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Living large in New Orleans

Celebrating its 300th anniversary in 2018, the Big Easy is a feast of music and culture

Sandwiched between other spectators on a wooden bench, I nod my head enthusiastically to the six-piece jazz band tearing it up at New Orleans’ Preservation Hall.

New Orleans
Virtuoso jazz musicians grace Preservation Hall in New Orleans. Photo Shannon Brinkman

This converted photography studio, adorned with paintings of legendary black musicians, is sometimes dubbed the world’s most famous jazz venue. The All-Stars band features a turbaned drummer who executes with cool precision and a saxophonist in a professorial sports jacket who shakes his head wistfully when he’s not playing. It just embodies coolness.

However, when 85-year-old clarinetist Charlie Gabriel performs a virtuosic solo, my joy peaks. Why? Because it unmistakably reminds me of the clarinet on “Big Bad Bill (Is Sweet William Now)” on Van Halen’s 1982 album Diver Down.

New Orleans celebrates its 300th anniversary in 2018, and I’m in Louisiana’s largest and most diverse city to fight my obsessive need to associate everything with 1980’s pop music. (Especially Van Halen.) If I can’t broaden my historical knowledge and musical appreciation in the Mississippi River mecca for everything from Cajun and Creole cuisine to Mardi Gras partying, there really is no hope for me.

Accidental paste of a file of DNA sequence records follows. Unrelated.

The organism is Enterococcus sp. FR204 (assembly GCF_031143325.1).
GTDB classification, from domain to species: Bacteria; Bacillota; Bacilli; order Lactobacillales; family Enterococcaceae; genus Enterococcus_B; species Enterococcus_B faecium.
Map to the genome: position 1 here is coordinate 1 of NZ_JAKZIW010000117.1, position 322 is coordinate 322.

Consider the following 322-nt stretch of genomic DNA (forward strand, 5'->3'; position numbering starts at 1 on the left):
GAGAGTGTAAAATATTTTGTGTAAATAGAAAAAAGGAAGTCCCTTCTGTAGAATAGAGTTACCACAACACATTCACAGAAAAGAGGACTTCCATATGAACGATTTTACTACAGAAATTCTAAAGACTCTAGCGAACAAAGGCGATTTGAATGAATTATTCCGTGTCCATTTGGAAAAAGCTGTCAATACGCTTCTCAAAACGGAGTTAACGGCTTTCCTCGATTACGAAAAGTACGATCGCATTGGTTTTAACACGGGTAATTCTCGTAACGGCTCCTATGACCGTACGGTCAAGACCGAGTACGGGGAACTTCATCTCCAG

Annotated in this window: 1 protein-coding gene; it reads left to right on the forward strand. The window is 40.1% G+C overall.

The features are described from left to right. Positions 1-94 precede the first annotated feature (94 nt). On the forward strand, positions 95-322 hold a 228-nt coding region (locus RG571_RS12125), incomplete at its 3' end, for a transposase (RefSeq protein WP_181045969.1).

My elegant hotel, the Royal Sonesta, overlooks the constant neon bacchanalia of Bourbon Street. Disregarding the siren call of “Huge Ass Beers” and unlimited vulgar T-shirts for sale, I choose more elegance with dinner at nearby Arnaud’s, a 1918-founded restaurant with candle-lit tables.

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Oyster fans gravitate to the 1918-founded Arnaud's in New Orleans. Photo Arnaud's